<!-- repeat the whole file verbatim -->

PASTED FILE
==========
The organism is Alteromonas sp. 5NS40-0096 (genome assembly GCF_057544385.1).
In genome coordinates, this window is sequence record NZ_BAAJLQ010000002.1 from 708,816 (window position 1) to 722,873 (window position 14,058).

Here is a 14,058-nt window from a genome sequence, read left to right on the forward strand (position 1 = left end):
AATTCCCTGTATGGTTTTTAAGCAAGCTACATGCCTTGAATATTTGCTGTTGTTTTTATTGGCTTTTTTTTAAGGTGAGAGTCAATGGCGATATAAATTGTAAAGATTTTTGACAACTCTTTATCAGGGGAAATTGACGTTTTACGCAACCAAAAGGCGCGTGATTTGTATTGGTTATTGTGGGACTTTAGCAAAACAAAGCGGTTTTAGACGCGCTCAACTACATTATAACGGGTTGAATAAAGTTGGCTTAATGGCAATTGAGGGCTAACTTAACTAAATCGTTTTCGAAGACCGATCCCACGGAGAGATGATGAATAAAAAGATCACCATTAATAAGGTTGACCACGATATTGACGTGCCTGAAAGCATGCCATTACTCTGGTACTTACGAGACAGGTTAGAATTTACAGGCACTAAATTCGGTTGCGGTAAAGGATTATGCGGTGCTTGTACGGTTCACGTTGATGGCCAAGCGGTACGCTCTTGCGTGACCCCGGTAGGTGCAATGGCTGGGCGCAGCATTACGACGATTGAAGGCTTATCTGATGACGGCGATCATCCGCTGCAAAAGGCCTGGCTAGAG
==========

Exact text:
The organism is Alteromonas sp. 5NS40-0096 (genome assembly GCF_057544385.1).
In genome coordinates, this window is sequence record NZ_BAAJLQ010000002.1 from 708,816 (window position 1) to 722,873 (window position 14,058).

Here is a 14,058-nt window from a genome sequence, read left to right on the forward strand (position 1 = left end):
AATTCCCTGTATGGTTTTTAAGCAAGCTACATGCCTTGAATATTTGCTGTTGTTTTTATTGGCTTTTTTTTAAGGTGAGAGTCAATGGCGATATAAATTGTAAAGATTTTTGACAACTCTTTATCAGGGGAAATTGACGTTTTACGCAACCAAAAGGCGCGTGATTTGTATTGGTTATTGTGGGACTTTAGCAAAACAAAGCGGTTTTAGACGCGCTCAACTACATTATAACGGGTTGAATAAAGTTGGCTTAATGGCAATTGAGGGCTAACTTAACTAAATCGTTTTCGAAGACCGATCCCACGGAGAGATGATGAATAAAAAGATCACCATTAATAAGGTTGACCACGATATTGACGTGCCTGAAAGCATGCCATTACTCTGGTACTTACGAGACAGGTTAGAATTTACAGGCACTAAATTCGGTTGCGGTAAAGGATTATGCGGTGCTTGTACGGTTCACGTTGATGGCCAAGCGGTACGCTCTTGCGTGACCCCGGTAGGTGCAATGGCTGGGCGCAGCATTACGACGATTGAAGGCTTATCTGATGACGGCGATCATCCGCTGCAAAAGGCCTGGCTAGAG